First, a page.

Still, some changes are undoubtedly for the better: Raz asks for consent before he dives into a character's brain, a small but considerate touch that makes us feel better about this intrusive form of therapy. Indeed, it's no surprise to see three consultants, including mental health nonprofit Take This, named in the credits. 

Nor is it surprising that Schafer and Double Fine should so consistently find smart visual and mechanical ways to address a range of mental conditions. One character appears in three distinct guises, representing the different versions of ourselves that we present to the world. Another has problems that have been literally bottled up, requiring you to physically uncork them so they can be reckoned with. 

A lot of thought and care has been invested in the place and function of everything in these worlds, even the enemy archetypes. Doubts emerge out of nowhere, nagging at you and slowing you down. Panic attacks, on the other hand, are fast, jagged and unsettling: a dark, spiky, unwanted presence that's most effectively dealt with by pausing for breath using your Time Bubble. And bad moods (grumpy scribbles that remind us of Chuchel during one of his strops) are dealt with by steering a 2D cutout of Raz dressed as a therapist towards the source of its woes, so you can demolish it and turn its frown upside down.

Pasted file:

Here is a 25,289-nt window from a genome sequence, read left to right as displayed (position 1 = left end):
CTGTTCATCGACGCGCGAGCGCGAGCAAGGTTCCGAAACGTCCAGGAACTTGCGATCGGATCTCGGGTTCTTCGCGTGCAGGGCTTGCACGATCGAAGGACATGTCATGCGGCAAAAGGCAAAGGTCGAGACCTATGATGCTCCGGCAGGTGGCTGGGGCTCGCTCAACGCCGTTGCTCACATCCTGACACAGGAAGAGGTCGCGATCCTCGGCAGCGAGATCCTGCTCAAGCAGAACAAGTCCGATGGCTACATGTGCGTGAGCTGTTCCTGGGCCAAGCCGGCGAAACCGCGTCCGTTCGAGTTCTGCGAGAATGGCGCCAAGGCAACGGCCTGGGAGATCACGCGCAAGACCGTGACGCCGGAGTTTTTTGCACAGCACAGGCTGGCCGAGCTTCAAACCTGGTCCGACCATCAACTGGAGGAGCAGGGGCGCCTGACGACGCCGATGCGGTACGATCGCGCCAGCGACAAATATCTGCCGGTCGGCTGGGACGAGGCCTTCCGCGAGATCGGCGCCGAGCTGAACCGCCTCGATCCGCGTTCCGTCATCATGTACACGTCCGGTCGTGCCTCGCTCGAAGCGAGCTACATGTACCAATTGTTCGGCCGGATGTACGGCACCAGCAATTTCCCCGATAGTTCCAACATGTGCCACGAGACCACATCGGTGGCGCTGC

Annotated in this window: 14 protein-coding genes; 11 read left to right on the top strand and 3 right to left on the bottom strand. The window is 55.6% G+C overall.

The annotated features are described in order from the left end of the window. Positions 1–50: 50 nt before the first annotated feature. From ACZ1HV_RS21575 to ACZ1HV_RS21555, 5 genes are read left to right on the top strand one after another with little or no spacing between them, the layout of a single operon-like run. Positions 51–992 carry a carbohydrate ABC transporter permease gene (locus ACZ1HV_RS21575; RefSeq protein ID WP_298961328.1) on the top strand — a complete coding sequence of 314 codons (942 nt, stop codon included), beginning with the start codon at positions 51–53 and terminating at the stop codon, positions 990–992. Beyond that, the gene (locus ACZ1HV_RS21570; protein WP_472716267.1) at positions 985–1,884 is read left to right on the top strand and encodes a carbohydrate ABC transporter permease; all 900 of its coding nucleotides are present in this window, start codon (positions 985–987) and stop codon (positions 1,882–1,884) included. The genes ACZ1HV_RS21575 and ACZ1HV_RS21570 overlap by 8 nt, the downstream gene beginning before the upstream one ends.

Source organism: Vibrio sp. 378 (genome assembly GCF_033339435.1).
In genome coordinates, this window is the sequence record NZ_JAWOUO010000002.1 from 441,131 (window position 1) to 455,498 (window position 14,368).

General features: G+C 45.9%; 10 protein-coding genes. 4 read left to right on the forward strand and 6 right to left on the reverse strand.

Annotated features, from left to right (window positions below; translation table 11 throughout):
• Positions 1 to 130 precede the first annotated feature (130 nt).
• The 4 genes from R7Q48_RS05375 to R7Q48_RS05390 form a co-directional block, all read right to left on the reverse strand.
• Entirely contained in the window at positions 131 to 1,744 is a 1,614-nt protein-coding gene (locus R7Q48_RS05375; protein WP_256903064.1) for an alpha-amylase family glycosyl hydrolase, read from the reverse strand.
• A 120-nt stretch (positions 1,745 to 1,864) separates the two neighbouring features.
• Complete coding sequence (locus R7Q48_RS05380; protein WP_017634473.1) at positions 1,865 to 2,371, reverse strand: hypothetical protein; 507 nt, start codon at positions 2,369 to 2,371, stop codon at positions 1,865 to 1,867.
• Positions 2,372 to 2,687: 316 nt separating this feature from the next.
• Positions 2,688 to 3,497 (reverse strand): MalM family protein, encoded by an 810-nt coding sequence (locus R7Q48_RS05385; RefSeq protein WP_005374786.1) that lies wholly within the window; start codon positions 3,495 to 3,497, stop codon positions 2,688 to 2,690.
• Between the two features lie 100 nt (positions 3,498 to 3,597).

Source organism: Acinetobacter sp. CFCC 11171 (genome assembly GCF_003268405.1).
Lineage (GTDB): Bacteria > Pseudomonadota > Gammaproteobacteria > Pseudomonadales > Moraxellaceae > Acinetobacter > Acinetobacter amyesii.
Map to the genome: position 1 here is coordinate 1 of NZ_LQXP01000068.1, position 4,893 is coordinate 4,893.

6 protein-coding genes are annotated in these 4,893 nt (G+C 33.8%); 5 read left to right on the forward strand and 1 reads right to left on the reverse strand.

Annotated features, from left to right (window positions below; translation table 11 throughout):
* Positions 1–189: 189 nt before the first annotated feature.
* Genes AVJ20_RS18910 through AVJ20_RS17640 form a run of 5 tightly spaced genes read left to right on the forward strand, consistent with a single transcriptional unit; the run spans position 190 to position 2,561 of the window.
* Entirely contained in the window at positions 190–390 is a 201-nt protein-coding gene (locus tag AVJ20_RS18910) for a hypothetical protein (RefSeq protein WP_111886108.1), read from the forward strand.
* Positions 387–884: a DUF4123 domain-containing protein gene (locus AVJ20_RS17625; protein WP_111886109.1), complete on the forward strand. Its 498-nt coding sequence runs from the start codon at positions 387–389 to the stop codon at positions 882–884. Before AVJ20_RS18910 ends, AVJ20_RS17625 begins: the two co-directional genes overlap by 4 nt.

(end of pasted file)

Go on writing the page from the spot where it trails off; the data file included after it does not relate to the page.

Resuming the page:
There may be complaints from some quarters about Double Fine's handling of certain issues, even if some of that will be down to interpretation: defeating a boss could be viewed as encouraging someone to repress a problem rather than representing them coming to terms with it, for example. But as we return to root around in the recesses of these minds for the post-game mop-up, we're struck by a final thought. Psychonauts 2 may spend its entirety fixated on the brain, but we come away most impressed by its heart. 

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Edge Staff

Edge magazine was launched in 1993 with a mission to dig deep into the inner workings of the international videogame industry, quickly building a reputation for next-level analysis, features, interviews and reviews that holds fast nearly 30 years on.